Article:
The enormous, uncontrolled urban growth in Asia, Africa and Latin America – economic growth, political instability, military coups and natural disasters – has opened the door for criminal gang activity, mafia and terrorism, especially in "fragile" states. Entire cities and districts are today controlled by such "organisations", often in close cooperation with political and economic elites. Central and South American cities are particularly vulnerable, and young people are in any case a risk group for being dragged along. The International Labor Organization estimates that young people between the ages of 15 and 24 make up more than half of all unemployed people in the world. Organized crime becomes the only way out for many. When neither the authorities nor development actors have the ability or the will to facilitate young people's participation in social life, it causes frustration, and social cohesion is threatened.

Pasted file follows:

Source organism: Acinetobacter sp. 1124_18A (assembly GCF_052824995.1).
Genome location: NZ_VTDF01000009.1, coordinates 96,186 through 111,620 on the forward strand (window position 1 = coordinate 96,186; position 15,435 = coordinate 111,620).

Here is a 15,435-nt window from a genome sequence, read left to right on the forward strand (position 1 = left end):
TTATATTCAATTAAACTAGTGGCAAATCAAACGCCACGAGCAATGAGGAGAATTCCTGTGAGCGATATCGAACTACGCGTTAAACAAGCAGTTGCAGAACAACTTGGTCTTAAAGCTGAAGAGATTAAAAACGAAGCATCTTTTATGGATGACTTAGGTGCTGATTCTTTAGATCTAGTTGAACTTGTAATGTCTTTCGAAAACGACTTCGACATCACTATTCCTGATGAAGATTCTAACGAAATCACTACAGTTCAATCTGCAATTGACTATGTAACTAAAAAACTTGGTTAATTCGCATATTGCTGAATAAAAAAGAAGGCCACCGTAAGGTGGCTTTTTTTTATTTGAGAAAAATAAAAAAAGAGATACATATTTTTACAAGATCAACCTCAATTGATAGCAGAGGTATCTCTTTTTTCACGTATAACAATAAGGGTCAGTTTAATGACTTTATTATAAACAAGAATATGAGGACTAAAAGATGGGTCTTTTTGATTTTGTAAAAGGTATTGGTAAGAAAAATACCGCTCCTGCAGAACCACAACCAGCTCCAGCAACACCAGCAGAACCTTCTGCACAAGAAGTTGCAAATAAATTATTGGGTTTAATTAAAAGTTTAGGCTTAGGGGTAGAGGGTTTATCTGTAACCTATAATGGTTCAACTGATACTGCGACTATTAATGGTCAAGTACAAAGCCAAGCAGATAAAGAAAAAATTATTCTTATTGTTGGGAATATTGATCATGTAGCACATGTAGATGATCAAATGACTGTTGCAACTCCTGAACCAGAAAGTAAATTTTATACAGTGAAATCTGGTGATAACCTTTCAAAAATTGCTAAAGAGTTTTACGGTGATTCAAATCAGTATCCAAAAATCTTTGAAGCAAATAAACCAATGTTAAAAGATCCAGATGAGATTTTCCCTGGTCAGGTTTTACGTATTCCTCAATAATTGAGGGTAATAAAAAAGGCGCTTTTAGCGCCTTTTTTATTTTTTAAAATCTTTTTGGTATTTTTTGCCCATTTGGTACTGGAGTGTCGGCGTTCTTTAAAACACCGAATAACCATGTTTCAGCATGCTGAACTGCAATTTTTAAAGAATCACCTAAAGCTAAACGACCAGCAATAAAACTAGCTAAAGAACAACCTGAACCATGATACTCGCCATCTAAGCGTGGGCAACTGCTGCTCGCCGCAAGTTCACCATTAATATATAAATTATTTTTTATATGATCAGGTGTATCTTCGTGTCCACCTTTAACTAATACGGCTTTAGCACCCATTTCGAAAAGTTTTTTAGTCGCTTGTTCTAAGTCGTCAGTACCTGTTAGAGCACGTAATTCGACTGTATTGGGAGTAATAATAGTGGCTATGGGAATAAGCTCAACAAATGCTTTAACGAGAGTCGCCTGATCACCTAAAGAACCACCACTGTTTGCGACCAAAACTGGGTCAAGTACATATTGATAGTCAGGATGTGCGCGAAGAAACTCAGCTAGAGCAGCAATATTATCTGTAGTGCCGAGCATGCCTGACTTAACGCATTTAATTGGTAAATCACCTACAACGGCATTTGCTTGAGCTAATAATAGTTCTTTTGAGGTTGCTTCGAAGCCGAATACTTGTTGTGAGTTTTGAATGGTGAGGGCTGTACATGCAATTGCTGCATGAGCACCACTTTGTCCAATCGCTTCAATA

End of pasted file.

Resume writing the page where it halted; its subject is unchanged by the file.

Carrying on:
Mara salvatrucha, also known as MS 13, developed decades back in the cities of . . .
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